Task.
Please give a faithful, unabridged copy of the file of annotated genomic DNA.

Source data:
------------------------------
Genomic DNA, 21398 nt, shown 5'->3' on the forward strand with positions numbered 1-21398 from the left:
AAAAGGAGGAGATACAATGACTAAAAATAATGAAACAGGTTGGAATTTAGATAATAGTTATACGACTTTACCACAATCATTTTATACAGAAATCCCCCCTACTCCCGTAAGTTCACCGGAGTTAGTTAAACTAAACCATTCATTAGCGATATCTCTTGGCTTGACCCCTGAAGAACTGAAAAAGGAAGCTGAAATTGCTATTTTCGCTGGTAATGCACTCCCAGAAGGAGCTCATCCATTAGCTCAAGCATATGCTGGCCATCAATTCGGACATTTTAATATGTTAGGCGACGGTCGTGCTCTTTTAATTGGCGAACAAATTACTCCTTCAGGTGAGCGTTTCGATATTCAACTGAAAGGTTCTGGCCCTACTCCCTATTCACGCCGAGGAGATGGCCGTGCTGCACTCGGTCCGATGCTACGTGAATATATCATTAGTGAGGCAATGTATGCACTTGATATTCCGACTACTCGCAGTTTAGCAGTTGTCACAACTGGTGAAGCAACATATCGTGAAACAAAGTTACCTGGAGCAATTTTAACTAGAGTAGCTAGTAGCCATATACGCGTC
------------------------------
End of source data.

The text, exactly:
Genomic DNA, 21398 nt, shown 5'->3' on the forward strand with positions numbered 1-21398 from the left:
AAAAGGAGGAGATACAATGACTAAAAATAATGAAACAGGTTGGAATTTAGATAATAGTTATACGACTTTACCACAATCATTTTATACAGAAATCCCCCCTACTCCCGTAAGTTCACCGGAGTTAGTTAAACTAAACCATTCATTAGCGATATCTCTTGGCTTGACCCCTGAAGAACTGAAAAAGGAAGCTGAAATTGCTATTTTCGCTGGTAATGCACTCCCAGAAGGAGCTCATCCATTAGCTCAAGCATATGCTGGCCATCAATTCGGACATTTTAATATGTTAGGCGACGGTCGTGCTCTTTTAATTGGCGAACAAATTACTCCTTCAGGTGAGCGTTTCGATATTCAACTGAAAGGTTCTGGCCCTACTCCCTATTCACGCCGAGGAGATGGCCGTGCTGCACTCGGTCCGATGCTACGTGAATATATCATTAGTGAGGCAATGTATGCACTTGATATTCCGACTACTCGCAGTTTAGCAGTTGTCACAACTGGTGAAGCAACATATCGTGAAACAAAGTTACCTGGAGCAATTTTAACTAGAGTAGCTAGTAGCCATATACGCGTC